Thursday, April 23, 2015

The Right to Privacy in a Digital World

Recently, Michael Buble caused a lot of uproar about a photo he posted on Instagram. People are angry about it being sexist, saying it is body shaming and slut shaming and so on. Honestly, I don't feel like getting into that debate, since we're making assumptions about how someone would feel or react based on our own feelings and reactions. There are people who would be uncomfortable with his comments and others who would be flattered. Disgusting comments like, "well, if she was dressed like that, she obviously wants you to think about her ass" belong in the 1950's, so it's not worth even trying to converse with someone who makes them.

On the other hand, something about the photo and situation really bothered me personally. We can't control the fact that photos and videos are everywhere now. We all probably get accidentally captured in them all the time. However, in this case, a girl had no idea she was being photographed, definitely didn't know she'd be all over the internet, and certainly wasn't expecting to be discussed. Maybe she would be flattered. That's not the point, though. If he had something negative about her not, to some people, complimentary, people would be angrier, but that's also not the point. What is the point is that we have taken our entitlement too far.

Most people don't mind social media and attention. In fact, America is a disturbingly narcissistic country. Selfies are a part of daily life. Lots of people love to look at themselves and make sure everyone they've ever spoken to also looks at them. Repeatedly. I mean, you would think the one selfie would be pretty much good enough for a period of time until another was needed, but apparently not. Taking twenty in a row seems excessive to me, but hey, I don't like photos. I love taking pictures of places. I can understand taking photos with loved ones, since you want them to remember later of that moment or that person. But I do struggle to understand why Facebook feeds are usually just countless duck-faced closeups.

The thing about this story with Michael Buble, though, is that it draws attention to something else. People seem incapable of understanding or empathizing with people who think differently. The truth is that not everyone needs to take endless photos of themselves. Some people don't like to take pictures. Ignoring the fact that the girl in the picture could possibly have been in a bad situation in the past and perhaps doesn't want her picture plastered over the internet, maybe she also just would feel uncomfortable. It's simply overstepping bounds, because she didn't agree to be photographed and certainly not have her body shared all over Instagram. Two seconds. It would have taken two seconds to ask permission. (What if she was actually underage? We don't know and she could have been 15-years-old. Doesn't that cross a legal line, too?)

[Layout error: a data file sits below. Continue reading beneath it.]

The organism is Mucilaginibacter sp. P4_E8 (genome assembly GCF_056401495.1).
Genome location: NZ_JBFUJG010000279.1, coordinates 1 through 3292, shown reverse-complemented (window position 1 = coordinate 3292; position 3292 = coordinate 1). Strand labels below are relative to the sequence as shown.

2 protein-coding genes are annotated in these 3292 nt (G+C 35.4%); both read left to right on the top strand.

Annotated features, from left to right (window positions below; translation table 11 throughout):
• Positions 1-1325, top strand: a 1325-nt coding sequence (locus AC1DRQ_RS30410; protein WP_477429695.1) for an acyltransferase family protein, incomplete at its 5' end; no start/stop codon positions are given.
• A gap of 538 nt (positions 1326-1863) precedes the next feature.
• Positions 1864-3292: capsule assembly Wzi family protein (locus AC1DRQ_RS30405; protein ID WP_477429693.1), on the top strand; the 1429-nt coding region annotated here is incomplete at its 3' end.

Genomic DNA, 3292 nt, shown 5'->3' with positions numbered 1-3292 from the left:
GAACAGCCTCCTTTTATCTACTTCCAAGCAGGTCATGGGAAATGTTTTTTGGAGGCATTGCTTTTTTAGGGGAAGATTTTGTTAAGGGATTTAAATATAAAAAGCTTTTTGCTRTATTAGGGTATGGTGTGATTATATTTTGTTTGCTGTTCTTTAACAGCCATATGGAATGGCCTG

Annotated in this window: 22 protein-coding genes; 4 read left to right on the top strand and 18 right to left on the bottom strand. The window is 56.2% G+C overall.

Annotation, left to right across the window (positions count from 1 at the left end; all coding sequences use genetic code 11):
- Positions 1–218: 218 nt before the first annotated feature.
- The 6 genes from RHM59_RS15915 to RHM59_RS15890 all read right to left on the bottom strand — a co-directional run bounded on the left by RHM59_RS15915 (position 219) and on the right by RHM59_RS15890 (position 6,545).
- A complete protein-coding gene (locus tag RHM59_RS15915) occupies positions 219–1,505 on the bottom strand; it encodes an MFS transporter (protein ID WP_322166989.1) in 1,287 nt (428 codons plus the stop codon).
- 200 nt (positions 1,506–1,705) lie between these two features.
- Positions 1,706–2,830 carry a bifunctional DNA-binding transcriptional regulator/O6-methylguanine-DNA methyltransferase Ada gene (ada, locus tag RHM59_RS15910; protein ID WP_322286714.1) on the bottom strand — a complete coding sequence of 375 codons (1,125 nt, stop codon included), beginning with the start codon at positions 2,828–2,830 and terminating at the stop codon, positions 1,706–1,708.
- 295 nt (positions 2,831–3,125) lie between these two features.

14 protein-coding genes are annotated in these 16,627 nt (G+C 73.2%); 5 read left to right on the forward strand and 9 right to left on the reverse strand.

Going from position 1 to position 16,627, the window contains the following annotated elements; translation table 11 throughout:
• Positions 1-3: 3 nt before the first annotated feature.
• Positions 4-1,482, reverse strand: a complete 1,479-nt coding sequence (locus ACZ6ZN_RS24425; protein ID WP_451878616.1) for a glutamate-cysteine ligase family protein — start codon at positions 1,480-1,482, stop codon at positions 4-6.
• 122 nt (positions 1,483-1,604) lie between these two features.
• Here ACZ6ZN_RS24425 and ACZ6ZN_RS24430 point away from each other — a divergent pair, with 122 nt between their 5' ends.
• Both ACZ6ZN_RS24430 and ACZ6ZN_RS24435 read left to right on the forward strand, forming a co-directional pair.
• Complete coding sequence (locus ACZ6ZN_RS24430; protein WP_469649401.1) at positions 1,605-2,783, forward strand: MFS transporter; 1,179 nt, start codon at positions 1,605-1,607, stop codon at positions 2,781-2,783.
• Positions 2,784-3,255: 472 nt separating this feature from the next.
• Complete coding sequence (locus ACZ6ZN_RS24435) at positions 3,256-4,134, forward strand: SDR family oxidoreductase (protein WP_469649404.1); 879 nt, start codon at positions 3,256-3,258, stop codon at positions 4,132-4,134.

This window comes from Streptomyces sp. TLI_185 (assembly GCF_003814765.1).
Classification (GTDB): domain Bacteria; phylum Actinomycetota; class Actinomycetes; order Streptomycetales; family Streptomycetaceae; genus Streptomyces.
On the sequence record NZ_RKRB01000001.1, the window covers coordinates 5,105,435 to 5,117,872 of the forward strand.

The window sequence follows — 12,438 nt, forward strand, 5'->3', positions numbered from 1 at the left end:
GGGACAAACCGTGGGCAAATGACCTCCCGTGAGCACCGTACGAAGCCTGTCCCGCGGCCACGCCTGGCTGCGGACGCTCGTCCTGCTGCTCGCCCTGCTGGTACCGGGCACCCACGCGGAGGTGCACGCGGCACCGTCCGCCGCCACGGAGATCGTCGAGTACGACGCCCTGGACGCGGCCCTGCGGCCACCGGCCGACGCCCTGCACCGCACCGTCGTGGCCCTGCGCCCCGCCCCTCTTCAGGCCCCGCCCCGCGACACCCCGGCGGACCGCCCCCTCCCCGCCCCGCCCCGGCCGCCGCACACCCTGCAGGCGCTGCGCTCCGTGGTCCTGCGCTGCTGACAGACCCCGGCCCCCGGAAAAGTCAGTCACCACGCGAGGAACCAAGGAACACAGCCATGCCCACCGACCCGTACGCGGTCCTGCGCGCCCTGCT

Why has "it doesn't bother me" become an acceptable justification for behavior that is selfish and inconsiderate? Just because it doesn't upset one person doesn't mean that you speak for all of humanity, correct? No, that's not correct and it's incredibly frustrating. Yes, a huge percentage of people use Facebook and other forms of social media, but it's not 100%. Some people don't. I know I don't generally use it. I don't like it. I suppose having a blog is also narcissistic in many ways, but it's a little less invasive. To me, of course. Maybe for others it's awful. I wouldn't post someone's information here without talking to them, if it wasn't already online, or if I wasn't a paying customer, because what right would I have? And maybe even by mentioning this story, I have invaded this girl's privacy even more.

The point is that we need to consider that just because we feel one way, it doesn't mean everyone else does. In a digital world, we act fast and often that rashness can lead to serious consequences. It can be taken down, sure, but until we remember that the way we behave online is still a reflection of who we are, we won't really get anywhere. We are also not entitled to whatever we want just because we want it. Young people have always been accused of this, but they are cognitively just beginning to realize the world doesn't literally exist for their entertainment. When grown adults behave like this, though, it's embarrassing for humanity. We should know better and we definitely should know that we are not the only person who matters. Just some food for thought.

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